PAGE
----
Forgetting the curve and Reinforcement Learning management system

Zain Liaquat 0

For many years, training professionals have struggled to boost learners’ recall after they leave the classroom or online training experience. The issue has been identified due to the notion that students forget material they have been reinforcement exposed to during their training experience. 

In 1885, German psychologist Hermann Ebbinghaus postulated and investigated this topic. He discovered that information is lost exponentially from the time learners absorb it.

The forgetting curve depicts the loss of memory retention over time – how knowledge is lost over time when no attempt is made to keep it.

How to Use Learning Technology to Overcome the Forgetting Curve:

What does the forgetting curve signify for training and growth professionals? Does this mean that 50 per cent of the total of our work and money would’ve been wasted in a few days? It’s not all terrible. Ebbinghaus also established that when people have the opportunity to review what they have learnt regularly, the rate of forgetting is drastically reduced.

In other words, we can defeat the forgetting curve if we can reinforce learning through well-placed updates. It is tough to train individuals in the first place, given employees’ natural aversion to taking a classroom or online course and the ongoing difficulty in getting authorised budgets. So, how should we plan our reinforcement sessions?

  • On-demand training of performance assistance: 

One method is to divide the training into sections based on the needs of the learners. For example, if sales reps have received product training in a classroom setting, divide the information of the movement into discrete nuggets and make them available as needed. Other forms of support include discussion forums & interactive forums on the school LMS or intranet portal. This technology allows employees to learn from someone else’s experiences while offering comments and solutions.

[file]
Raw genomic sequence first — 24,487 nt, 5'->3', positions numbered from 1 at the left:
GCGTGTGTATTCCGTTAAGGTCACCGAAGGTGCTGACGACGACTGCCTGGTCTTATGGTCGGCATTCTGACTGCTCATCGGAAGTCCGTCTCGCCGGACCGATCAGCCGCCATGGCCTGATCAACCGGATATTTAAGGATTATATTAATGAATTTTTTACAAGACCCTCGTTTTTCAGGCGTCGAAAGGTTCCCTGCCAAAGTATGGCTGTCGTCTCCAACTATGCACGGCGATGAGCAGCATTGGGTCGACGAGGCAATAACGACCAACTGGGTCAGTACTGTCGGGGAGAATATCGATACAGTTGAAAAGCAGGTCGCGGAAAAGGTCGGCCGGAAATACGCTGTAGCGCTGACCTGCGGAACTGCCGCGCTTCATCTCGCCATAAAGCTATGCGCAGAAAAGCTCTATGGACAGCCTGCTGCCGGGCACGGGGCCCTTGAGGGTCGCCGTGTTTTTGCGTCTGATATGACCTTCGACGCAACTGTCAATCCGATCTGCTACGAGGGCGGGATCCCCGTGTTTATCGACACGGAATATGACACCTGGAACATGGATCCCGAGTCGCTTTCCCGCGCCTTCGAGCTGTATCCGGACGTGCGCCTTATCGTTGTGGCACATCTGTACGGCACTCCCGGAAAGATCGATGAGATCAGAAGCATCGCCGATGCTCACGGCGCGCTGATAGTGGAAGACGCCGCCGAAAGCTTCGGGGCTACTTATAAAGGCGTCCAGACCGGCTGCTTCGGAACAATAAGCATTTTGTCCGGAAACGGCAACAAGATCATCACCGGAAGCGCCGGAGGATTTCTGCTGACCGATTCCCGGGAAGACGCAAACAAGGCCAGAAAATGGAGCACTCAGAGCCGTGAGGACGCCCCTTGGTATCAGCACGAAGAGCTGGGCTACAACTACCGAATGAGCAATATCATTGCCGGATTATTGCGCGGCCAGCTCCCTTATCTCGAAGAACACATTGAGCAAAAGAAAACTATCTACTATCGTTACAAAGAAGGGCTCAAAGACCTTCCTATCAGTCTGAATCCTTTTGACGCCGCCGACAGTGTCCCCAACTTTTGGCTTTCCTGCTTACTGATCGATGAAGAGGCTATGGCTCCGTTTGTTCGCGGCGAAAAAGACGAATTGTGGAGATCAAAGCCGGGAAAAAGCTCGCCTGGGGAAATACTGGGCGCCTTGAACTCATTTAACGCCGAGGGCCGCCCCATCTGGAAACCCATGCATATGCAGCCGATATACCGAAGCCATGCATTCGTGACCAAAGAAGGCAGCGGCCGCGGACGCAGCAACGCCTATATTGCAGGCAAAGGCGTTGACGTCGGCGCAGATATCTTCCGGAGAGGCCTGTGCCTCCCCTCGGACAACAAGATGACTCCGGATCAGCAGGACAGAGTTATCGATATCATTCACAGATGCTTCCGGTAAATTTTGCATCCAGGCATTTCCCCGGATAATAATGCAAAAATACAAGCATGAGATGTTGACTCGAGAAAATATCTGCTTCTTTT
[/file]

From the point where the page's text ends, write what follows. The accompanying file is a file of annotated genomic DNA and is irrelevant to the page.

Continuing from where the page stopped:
• Initiatives for Periodic Reinforcement are planned:

Planned periodic training projects are the second sort of reinforcement. They can play a vital role in protracted training and development. When new employees join a business, they may be asked to attend a week-long classroom training course, followed by a formal online assessment to check their understanding. 

If they need to brush up on their knowledge in certain areas, online modules can receive guidance from the classroom curriculum. Employees are subsequently allowed to review their knowledge regularly and be certified yearly.

At every level of the learning process, technology is essential. While initial training can be done in a classroom or online, training assessment, reinforcement, and evaluation can be done with technological interventions. All you need are the following resources

  • Software for creating e-learning modules, videos, tests, and digital materials.
  • A learning management software (LMS) to house the programmes
  • A dedicated team of managers and employees of the L&D team to organise and execute the programme


Learning innovation is a powerful and essential enabler. It has the power to tackle the steep forgetting curve in the hands of knowledgeable L&D personnel. According to new studies, forgetting is a natural part of learning and memory. It makes room for new knowledge. 

Your brain attempts to digest new information when. You learn anything new; your brain processes it and strives to determine its significance.